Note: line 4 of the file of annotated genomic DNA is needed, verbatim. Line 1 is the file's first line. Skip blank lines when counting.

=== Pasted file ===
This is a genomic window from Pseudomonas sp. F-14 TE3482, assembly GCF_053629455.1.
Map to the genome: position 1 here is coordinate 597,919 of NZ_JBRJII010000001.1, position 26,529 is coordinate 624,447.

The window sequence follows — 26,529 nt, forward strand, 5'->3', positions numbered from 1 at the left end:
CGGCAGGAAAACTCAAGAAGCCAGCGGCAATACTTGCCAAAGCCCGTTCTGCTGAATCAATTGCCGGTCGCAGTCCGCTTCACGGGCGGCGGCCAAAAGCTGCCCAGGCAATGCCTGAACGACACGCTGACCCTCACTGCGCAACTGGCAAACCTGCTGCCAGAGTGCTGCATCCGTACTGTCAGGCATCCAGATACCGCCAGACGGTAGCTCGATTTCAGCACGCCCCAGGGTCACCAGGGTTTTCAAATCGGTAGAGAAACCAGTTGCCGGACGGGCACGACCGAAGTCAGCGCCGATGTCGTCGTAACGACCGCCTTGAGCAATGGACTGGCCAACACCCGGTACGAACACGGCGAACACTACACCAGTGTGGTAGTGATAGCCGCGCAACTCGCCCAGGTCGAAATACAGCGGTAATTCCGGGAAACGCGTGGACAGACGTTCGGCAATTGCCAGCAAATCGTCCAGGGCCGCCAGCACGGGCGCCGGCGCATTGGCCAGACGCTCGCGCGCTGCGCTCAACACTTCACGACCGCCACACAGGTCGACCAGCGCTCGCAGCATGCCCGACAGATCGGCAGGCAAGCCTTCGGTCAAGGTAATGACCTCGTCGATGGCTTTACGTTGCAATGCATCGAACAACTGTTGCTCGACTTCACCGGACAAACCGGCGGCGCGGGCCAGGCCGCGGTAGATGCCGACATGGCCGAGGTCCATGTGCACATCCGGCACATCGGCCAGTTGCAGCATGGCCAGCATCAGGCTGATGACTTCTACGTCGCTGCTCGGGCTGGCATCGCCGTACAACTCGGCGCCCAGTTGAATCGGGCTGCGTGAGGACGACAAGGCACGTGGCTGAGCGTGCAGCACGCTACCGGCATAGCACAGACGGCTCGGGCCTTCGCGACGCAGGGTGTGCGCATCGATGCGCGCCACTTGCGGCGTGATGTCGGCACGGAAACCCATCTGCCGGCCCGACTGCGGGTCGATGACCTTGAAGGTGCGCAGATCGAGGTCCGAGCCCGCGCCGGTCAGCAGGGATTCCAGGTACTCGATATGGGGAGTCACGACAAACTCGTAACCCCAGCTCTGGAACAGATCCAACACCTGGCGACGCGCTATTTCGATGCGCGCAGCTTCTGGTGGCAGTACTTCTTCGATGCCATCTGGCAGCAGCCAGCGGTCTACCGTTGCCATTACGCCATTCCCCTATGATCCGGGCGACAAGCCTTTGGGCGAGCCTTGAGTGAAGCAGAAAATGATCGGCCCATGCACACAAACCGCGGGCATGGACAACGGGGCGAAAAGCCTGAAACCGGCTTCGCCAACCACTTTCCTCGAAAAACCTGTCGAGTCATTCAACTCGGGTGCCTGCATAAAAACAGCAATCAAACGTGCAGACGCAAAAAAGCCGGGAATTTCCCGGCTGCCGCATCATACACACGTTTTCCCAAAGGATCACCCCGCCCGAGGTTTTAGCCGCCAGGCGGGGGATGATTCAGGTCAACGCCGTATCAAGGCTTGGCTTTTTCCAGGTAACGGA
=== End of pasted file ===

CGGCAGGAAAACTCAAGAAGCCAGCGGCAATACTTGCCAAAGCCCGTTCTGCTGAATCAATTGCCGGTCGCAGTCCGCTTCACGGGCGGCGGCCAAAAGCTGCCCAGGCAATGCCTGAACGACACGCTGACCCTCACTGCGCAACTGGCAAACCTGCTGCCAGAGTGCTGCATCCGTACTGTCAGGCATCCAGATACCGCCAGACGGTAGCTCGATTTCAGCACGCCCCAGGGTCACCAGGGTTTTCAAATCGGTAGAGAAACCAGTTGCCGGACGGGCACGACCGAAGTCAGCGCCGATGTCGTCGTAACGACCGCCTTGAGCAATGGACTGGCCAACACCCGGTACGAACACGGCGAACACTACACCAGTGTGGTAGTGATAGCCGCGCAACTCGCCCAGGTCGAAATACAGCGGTAATTCCGGGAAACGCGTGGACAGACGTTCGGCAATTGCCAGCAAATCGTCCAGGGCCGCCAGCACGGGCGCCGGCGCATTGGCCAGACGCTCGCGCGCTGCGCTCAACACTTCACGACCGCCACACAGGTCGACCAGCGCTCGCAGCATGCCCGACAGATCGGCAGGCAAGCCTTCGGTCAAGGTAATGACCTCGTCGATGGCTTTACGTTGCAATGCATCGAACAACTGTTGCTCGACTTCACCGGACAAACCGGCGGCGCGGGCCAGGCCGCGGTAGATGCCGACATGGCCGAGGTCCATGTGCACATCCGGCACATCGGCCAGTTGCAGCATGGCCAGCATCAGGCTGATGACTTCTACGTCGCTGCTCGGGCTGGCATCGCCGTACAACTCGGCGCCCAGTTGAATCGGGCTGCGTGAGGACGACAAGGCACGTGGCTGAGCGTGCAGCACGCTACCGGCATAGCACAGACGGCTCGGGCCTTCGCGACGCAGGGTGTGCGCATCGATGCGCGCCACTTGCGGCGTGATGTCGGCACGGAAACCCATCTGCCGGCCCGACTGCGGGTCGATGACCTTGAAGGTGCGCAGATCGAGGTCCGAGCCCGCGCCGGTCAGCAGGGATTCCAGGTACTCGATATGGGGAGTCACGACAAACTCGTAACCCCAGCTCTGGAACAGATCCAACACCTGGCGACGCGCTATTTCGATGCGCGCAGCTTCTGGTGGCAGTACTTCTTCGATGCCATCTGGCAGCAGCCAGCGGTCTACCGTTGCCATTACGCCATTCCCCTATGATCCGGGCGACAAGCCTTTGGGCGAGCCTTGAGTGAAGCAGAAAATGATCGGCCCATGCACACAAACCGCGGGCATGGACAACGGGGCGAAAAGCCTGAAACCGGCTTCGCCAACCACTTTCCTCGAAAAACCTGTCGAGTCATTCAACTCGGGTGCCTGCATAAAAACAGCAATCAAACGTGCAGACGCAAAAAAGCCGGGAATTTCCCGGCTGCCGCATCATACACACGTTTTCCCAAAGGATCACCCCGCCCGAGGTTTTAGCCGCCAGGCGGGGGATGATTCAGGTCAACGCCGTATCAAGGCTTGGCTTTTTCCAGGTAACGGA